Below is a chart from E.D. Hirsch’s must-read lecture on civic education at the Pioneer Institute earlier this year. The chart demonstrates the steep decline of civic knowledge among high school students as measured by the “Nation’s Report Card,” NAEP.
As Hirsch notes, it’s telling that the civic knowledge of 12th graders (i.e., tomorrow’s voters), has been measured a mere three times since 1970. (The most recent assessment was in 2006, and performance for the upper grades has remained flat.) Given the original purpose of schools—educating young people for citizenship—this indifference is a major abdication of responsibility. Hirsch goes on to remark:
The significant decline of civics knowledge is important not just in itself, but also as an indicator of the general change that was occurring in American schools. Civics is a school subject. If students do not know civics it is mostly because the schools have not taught it to them, a fact that reflects not just irresponsible complacency about the proper function of schools in a democracy, but also the more general anti-intellectual orientation and complacency of the schools towards merely academic subjects. [Emphasis added.]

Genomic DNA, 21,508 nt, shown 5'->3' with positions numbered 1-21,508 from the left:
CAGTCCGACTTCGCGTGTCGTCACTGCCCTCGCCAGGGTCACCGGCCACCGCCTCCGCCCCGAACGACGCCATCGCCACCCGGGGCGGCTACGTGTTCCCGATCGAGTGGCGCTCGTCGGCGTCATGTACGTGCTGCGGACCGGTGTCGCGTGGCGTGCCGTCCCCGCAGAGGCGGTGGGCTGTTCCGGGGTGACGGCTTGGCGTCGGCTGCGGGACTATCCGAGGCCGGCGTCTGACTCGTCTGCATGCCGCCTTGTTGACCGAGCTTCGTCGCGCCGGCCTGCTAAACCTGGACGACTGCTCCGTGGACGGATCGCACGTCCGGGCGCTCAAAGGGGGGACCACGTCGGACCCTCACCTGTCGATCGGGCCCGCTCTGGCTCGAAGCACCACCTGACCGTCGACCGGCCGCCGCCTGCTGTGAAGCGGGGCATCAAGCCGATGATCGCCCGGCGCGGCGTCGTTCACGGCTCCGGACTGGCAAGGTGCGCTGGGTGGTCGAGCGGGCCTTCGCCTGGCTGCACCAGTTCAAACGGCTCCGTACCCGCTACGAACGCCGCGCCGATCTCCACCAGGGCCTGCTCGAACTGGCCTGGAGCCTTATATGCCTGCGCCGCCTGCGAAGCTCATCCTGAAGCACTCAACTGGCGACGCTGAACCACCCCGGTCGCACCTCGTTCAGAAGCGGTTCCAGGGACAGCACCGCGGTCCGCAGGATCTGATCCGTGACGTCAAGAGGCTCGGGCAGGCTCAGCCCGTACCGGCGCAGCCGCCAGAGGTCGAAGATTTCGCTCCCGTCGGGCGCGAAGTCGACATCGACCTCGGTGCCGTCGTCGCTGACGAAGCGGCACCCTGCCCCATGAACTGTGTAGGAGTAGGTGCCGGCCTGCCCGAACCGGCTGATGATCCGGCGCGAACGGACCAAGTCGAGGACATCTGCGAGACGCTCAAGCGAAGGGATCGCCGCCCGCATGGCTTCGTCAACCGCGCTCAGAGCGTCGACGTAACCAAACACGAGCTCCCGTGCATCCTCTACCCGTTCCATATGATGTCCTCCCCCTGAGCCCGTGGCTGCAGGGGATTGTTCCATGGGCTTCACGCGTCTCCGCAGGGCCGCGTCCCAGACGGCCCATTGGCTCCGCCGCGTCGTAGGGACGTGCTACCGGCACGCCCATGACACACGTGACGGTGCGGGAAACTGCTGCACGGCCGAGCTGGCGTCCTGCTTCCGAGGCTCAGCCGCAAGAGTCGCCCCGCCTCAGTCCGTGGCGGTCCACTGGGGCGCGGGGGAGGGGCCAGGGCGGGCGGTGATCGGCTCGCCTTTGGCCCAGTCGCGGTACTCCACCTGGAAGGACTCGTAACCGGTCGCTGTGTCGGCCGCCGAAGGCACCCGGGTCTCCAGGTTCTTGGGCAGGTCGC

Reports about student ignorance, while disheartening, are nothing new. Yet there is remarkably little attention paid to what schools are actually teaching students. This omission is all the more striking given the recent research on the critical role teachers play in the classroom. We now know that having a good teacher is more predictive of student achievement than class size or even curriculum design. Teachers are both the key to effective civic education and the missing link in the data.
That’s why the first major report of the AEI Program on American Citizenship is a survey of America’s high school social studies teachers on civic education. The report, “High Schools, Civics, and Citizenship: What Social Studies Teachers Think and Do,” will be released this Thursday, September 30. We expect our findings will both affirm and upset common notions about civics instruction today, and education more generally. But more importantly, we hope our report will serve to remind Americans about the crucial role of civic education in a thriving democracy.
Cheryl Miller is manager of AEI’s Program on American Citizenship.